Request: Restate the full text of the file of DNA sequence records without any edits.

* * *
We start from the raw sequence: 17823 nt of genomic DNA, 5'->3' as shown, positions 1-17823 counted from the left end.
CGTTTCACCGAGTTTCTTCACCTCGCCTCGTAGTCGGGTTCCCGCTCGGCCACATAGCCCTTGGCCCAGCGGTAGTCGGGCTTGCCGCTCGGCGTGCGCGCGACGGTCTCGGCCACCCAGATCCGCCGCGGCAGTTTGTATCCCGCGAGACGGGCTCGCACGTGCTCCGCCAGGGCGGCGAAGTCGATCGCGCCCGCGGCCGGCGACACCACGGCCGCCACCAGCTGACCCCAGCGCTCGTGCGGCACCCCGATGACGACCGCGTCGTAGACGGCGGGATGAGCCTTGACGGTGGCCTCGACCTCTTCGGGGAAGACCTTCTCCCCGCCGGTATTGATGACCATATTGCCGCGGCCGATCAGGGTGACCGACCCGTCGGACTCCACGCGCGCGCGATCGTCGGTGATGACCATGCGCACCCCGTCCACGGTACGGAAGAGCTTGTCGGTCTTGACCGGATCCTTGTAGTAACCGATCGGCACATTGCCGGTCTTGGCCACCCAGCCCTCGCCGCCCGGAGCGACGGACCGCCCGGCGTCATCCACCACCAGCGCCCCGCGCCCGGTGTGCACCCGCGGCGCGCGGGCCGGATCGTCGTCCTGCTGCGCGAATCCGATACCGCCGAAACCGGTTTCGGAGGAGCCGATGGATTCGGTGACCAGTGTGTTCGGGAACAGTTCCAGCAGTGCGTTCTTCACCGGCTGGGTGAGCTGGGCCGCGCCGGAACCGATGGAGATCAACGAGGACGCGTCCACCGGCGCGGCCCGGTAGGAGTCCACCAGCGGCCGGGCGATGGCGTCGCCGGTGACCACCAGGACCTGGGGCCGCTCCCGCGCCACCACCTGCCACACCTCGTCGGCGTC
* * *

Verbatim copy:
We start from the raw sequence: 17823 nt of genomic DNA, 5'->3' as shown, positions 1-17823 counted from the left end.
CGTTTCACCGAGTTTCTTCACCTCGCCTCGTAGTCGGGTTCCCGCTCGGCCACATAGCCCTTGGCCCAGCGGTAGTCGGGCTTGCCGCTCGGCGTGCGCGCGACGGTCTCGGCCACCCAGATCCGCCGCGGCAGTTTGTATCCCGCGAGACGGGCTCGCACGTGCTCCGCCAGGGCGGCGAAGTCGATCGCGCCCGCGGCCGGCGACACCACGGCCGCCACCAGCTGACCCCAGCGCTCGTGCGGCACCCCGATGACGACCGCGTCGTAGACGGCGGGATGAGCCTTGACGGTGGCCTCGACCTCTTCGGGGAAGACCTTCTCCCCGCCGGTATTGATGACCATATTGCCGCGGCCGATCAGGGTGACCGACCCGTCGGACTCCACGCGCGCGCGATCGTCGGTGATGACCATGCGCACCCCGTCCACGGTACGGAAGAGCTTGTCGGTCTTGACCGGATCCTTGTAGTAACCGATCGGCACATTGCCGGTCTTGGCCACCCAGCCCTCGCCGCCCGGAGCGACGGACCGCCCGGCGTCATCCACCACCAGCGCCCCGCGCCCGGTGTGCACCCGCGGCGCGCGGGCCGGATCGTCGTCCTGCTGCGCGAATCCGATACCGCCGAAACCGGTTTCGGAGGAGCCGATGGATTCGGTGACCAGTGTGTTCGGGAACAGTTCCAGCAGTGCGTTCTTCACCGGCTGGGTGAGCTGGGCCGCGCCGGAACCGATGGAGATCAACGAGGACGCGTCCACCGGCGCGGCCCGGTAGGAGTCCACCAGCGGCCGGGCGATGGCGTCGCCGGTGACCACCAGGACCTGGGGCCGCTCCCGCGCCACCACCTGCCACACCTCGTCGGCGTC